The full APEC CEO Summit is now available to watch, free, here.
Over two days in November, the world’s most influential political, business and thought leaders came together for the APEC CEO Summit 2021 to discuss ways the region can learn from each other and work together and to ensure it emerges from the pandemic stronger than ever.
The Summit addressed challenges and opportunities presented by the current situation, with a focus on five themes: the state of the world with, and post Covid; the digital disruption opportunity; the primacy of trust; the future of energy; and the sustainability imperative.
The state of the world with and post-COVID
The Summit was set at a complicated economic period as the world rebuilds in the wake of the pandemic. Just a year prior, the region’s economy saw a record contraction of -5 per cent, with estimates suggesting the Asia-Pacific lost over $2 trillion in potential trade over 2020.
This downturn was both faster and deeper compared to the global financial crisis – although will likely be shorter. Demonstrating this rapid turnaround, the last quarter saw record growth of 10 per cent in the region.
Keynotes from PwC global chair Bob Moritz and OECD Secretary-General Mathias Cormann, along with Dr Alan Bollard’s panel discussion on the economic state of the world helped to decipher the recovery and set the scene for the Summit. While the tone from speakers was optimistic, they cautioned the economy is still significantly impacted by the ongoing disruption of the pandemic and can be seen reflected in myriad contradictions.
The dramatic increase in trade is predominantly occurring in merchandise, with the region experiencing a chronic shortage of goods to meet demand, yet services trade is still worryingly negative.
- Domestic investment has been increasing, but foreign direct investment is at a 20-year low.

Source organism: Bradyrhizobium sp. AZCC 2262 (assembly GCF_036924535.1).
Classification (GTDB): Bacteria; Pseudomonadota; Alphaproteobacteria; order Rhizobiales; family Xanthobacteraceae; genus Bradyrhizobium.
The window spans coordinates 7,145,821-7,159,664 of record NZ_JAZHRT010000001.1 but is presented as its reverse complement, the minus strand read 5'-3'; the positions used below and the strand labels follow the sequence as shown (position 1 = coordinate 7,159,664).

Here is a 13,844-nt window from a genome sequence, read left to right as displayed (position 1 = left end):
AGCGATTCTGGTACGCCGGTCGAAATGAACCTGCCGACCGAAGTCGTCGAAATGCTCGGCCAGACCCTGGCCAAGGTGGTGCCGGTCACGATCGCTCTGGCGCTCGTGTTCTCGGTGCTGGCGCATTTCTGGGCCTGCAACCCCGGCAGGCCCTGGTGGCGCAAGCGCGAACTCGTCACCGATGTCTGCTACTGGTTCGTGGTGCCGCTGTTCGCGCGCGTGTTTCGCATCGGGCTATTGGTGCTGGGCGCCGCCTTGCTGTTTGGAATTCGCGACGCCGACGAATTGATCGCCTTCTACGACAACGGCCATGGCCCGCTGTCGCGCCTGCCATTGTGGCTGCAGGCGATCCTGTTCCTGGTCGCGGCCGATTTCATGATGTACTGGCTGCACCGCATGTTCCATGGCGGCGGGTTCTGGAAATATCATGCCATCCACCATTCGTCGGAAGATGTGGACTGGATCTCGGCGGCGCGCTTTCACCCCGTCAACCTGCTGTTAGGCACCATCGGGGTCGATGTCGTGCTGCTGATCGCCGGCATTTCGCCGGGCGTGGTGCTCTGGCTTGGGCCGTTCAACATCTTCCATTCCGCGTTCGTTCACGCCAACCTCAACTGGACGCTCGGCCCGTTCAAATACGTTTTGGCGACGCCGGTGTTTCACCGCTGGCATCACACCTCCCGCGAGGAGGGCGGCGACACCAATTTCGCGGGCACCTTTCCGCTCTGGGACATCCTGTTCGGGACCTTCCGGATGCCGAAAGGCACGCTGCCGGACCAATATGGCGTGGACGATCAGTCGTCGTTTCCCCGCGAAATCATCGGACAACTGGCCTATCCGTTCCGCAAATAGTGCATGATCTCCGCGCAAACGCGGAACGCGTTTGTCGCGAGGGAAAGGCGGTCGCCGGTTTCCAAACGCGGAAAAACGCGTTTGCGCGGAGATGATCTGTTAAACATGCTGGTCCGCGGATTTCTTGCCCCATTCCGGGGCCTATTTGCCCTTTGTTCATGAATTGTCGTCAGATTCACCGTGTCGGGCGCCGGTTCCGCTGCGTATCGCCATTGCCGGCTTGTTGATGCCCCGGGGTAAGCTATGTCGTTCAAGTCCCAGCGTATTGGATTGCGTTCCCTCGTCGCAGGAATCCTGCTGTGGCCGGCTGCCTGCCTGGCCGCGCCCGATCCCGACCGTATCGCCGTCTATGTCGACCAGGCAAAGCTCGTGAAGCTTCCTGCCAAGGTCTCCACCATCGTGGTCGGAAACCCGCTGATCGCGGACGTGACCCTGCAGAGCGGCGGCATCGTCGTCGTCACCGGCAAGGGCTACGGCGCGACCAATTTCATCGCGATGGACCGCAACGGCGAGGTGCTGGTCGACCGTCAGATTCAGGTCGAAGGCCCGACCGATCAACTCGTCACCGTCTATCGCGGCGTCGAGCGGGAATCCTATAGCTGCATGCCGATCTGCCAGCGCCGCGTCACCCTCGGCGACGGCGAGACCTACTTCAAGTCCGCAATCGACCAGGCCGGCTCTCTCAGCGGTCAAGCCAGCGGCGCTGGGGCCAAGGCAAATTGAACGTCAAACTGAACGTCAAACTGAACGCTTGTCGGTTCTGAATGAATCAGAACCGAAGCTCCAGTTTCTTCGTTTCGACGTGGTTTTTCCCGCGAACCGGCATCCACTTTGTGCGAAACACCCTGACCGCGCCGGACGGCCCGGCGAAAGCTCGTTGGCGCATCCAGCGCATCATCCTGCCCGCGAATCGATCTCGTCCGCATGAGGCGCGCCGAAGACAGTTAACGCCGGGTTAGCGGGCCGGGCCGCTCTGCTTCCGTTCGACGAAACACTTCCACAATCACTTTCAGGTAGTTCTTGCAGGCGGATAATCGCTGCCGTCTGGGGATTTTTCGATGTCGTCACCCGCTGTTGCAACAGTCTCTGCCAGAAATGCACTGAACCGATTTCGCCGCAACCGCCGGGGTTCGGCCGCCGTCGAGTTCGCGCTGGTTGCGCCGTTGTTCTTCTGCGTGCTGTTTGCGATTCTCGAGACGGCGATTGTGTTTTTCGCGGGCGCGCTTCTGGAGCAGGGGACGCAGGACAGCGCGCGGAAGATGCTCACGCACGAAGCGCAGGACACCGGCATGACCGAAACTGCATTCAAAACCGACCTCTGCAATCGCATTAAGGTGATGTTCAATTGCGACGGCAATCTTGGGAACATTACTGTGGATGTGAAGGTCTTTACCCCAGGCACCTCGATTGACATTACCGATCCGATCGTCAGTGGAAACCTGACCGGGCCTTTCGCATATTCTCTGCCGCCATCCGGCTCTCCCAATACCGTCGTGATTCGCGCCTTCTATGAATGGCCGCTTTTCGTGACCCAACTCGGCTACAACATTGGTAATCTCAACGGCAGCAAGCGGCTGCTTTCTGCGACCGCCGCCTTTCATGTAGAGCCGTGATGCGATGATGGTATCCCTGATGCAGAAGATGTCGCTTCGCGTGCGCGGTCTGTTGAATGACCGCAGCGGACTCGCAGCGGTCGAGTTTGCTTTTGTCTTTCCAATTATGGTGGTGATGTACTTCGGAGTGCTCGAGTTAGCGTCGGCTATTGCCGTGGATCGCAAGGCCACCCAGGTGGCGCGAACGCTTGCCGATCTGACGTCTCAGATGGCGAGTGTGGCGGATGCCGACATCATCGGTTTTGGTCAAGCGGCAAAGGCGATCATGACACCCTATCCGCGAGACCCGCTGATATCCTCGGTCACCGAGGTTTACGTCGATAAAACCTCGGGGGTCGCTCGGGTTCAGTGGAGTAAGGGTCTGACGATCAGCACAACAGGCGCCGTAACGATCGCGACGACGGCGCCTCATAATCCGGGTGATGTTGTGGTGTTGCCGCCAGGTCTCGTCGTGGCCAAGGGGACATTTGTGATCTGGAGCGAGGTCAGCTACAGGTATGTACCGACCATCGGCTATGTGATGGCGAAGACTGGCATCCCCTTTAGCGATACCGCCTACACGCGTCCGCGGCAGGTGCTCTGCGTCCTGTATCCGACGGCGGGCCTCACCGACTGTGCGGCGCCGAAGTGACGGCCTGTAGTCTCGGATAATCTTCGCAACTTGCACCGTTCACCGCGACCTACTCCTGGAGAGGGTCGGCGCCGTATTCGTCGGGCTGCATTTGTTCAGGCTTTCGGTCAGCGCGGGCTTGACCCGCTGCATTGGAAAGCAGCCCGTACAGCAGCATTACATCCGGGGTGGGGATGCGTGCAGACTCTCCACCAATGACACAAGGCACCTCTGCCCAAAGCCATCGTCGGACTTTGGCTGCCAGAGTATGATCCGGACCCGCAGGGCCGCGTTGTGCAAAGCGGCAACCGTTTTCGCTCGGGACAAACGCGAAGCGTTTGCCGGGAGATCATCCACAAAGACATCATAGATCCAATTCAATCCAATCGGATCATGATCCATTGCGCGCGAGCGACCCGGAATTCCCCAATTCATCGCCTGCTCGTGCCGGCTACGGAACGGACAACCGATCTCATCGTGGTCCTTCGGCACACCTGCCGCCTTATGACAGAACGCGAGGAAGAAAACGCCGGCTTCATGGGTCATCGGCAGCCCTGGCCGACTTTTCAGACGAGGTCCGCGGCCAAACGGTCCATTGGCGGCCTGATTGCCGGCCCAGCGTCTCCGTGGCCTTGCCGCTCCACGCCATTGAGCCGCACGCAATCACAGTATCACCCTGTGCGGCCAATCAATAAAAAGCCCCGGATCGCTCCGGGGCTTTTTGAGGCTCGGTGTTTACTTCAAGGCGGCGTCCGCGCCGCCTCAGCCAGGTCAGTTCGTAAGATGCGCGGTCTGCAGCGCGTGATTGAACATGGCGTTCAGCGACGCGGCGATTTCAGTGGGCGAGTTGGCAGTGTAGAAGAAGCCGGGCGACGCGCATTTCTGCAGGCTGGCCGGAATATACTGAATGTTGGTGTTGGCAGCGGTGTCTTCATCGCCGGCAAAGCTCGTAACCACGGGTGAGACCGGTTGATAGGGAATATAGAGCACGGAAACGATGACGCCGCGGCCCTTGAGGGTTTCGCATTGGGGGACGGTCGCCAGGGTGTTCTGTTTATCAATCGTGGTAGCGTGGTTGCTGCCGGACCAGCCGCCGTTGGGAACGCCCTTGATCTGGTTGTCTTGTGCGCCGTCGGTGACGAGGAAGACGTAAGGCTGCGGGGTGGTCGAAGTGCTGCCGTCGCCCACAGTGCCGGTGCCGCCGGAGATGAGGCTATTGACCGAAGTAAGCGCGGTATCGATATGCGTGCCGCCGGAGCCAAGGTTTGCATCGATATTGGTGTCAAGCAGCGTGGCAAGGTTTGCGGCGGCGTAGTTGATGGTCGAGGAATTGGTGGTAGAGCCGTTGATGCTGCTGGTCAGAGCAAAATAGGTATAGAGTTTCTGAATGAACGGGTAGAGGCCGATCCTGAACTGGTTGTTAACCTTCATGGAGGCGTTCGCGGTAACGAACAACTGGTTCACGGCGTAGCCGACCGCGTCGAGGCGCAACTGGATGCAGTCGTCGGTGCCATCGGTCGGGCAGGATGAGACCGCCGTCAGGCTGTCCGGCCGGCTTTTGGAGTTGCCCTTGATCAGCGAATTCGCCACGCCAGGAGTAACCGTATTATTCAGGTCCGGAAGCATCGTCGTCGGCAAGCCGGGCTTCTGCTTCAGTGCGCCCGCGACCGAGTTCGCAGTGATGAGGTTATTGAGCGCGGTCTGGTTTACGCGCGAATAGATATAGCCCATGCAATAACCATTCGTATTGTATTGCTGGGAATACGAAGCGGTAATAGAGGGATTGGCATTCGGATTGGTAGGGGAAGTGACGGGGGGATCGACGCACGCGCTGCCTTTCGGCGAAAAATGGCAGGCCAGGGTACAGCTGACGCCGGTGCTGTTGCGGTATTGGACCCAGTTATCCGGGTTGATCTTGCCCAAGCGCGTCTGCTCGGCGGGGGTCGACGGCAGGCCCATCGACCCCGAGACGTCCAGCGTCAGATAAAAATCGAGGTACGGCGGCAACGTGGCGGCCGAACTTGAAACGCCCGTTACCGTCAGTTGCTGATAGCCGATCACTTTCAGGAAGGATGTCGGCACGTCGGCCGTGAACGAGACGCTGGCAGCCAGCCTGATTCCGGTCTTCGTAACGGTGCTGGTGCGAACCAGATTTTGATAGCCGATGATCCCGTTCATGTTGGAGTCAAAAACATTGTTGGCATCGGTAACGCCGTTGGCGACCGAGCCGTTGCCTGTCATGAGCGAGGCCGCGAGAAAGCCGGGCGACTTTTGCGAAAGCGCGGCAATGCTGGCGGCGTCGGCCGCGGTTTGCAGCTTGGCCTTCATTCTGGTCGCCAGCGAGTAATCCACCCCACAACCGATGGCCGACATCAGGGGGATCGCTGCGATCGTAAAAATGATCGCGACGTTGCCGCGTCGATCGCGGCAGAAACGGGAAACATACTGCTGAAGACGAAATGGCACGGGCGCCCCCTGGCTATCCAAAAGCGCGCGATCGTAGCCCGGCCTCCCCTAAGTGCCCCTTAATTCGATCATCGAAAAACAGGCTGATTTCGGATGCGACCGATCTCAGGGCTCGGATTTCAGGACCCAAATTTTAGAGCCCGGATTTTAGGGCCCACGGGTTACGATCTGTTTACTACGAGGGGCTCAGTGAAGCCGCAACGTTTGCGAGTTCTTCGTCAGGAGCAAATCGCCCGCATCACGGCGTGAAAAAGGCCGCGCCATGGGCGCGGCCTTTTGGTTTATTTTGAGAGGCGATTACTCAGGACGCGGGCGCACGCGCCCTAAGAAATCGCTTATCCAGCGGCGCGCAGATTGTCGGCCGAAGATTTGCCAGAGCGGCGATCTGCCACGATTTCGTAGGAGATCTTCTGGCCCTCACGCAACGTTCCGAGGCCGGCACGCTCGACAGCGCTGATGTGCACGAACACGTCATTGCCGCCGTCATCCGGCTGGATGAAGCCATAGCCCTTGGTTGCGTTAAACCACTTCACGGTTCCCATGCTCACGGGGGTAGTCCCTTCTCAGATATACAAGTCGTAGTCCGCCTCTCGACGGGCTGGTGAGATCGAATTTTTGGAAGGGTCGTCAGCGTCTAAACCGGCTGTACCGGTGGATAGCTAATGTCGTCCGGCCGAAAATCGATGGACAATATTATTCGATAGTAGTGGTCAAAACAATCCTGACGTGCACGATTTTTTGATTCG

- Costs and wages are increasing, but productivity is stagnant.
- Jobs are being displaced, but skills shortages are being reported widely across the region.
- Uncertainty and significant downside risks remain, including inflationary pressures and the emergence of new Covid strains, vaccination levels and continued disruption from the pandemic – including the fourth wave beginning to sweep through Europe.
But the recovery is also providing the region tremendous opportunity – particularly for those businesses able to adapt and grow quickly and create supply chains that are robust and scalable.
Prime Minister Jacinda Ardern, this year’s APEC chair, said in her opening address:
“We have a saying in New Zealand. He rau ringa e oti ai – many hands make light work.
“The heavy load of a global pandemic that in equal measure threatens lives and livelihoods has been countered only with an extraordinary commitment to unity, partnership and progress in spite of the challenges.”
Former New Zealand Prime Minister and Administrator of United Nations Development Programme Helen Clark shared a similar sentiment, reminding delegates that they must work together and grab hold of the positives that can come from standing up to a crisis.
“We can strengthen our national systems for pandemic preparedness and response, and we can strengthen the global systems. All of that is good for business,” she said.
“If we are looking at the world we are trying to create, inclusion going forward is critical. But we must also build in resilience. Because if we don’t have resilient systems like with pandemic preparedness and response, we will repeat these lessons over and over.”
Recently elected President of Peru, José Pedro Castillo Terrones, shared a similar view, noting the APEC forum “is an important space for coordinating measures and identifying good public policy practices to face complex health and economic challenges.”
The digital disruption opportunity
While all economies across the APEC region have been impacted by the pandemic, there is clear evidence that those with digital readiness endured the pandemic and rebounded better.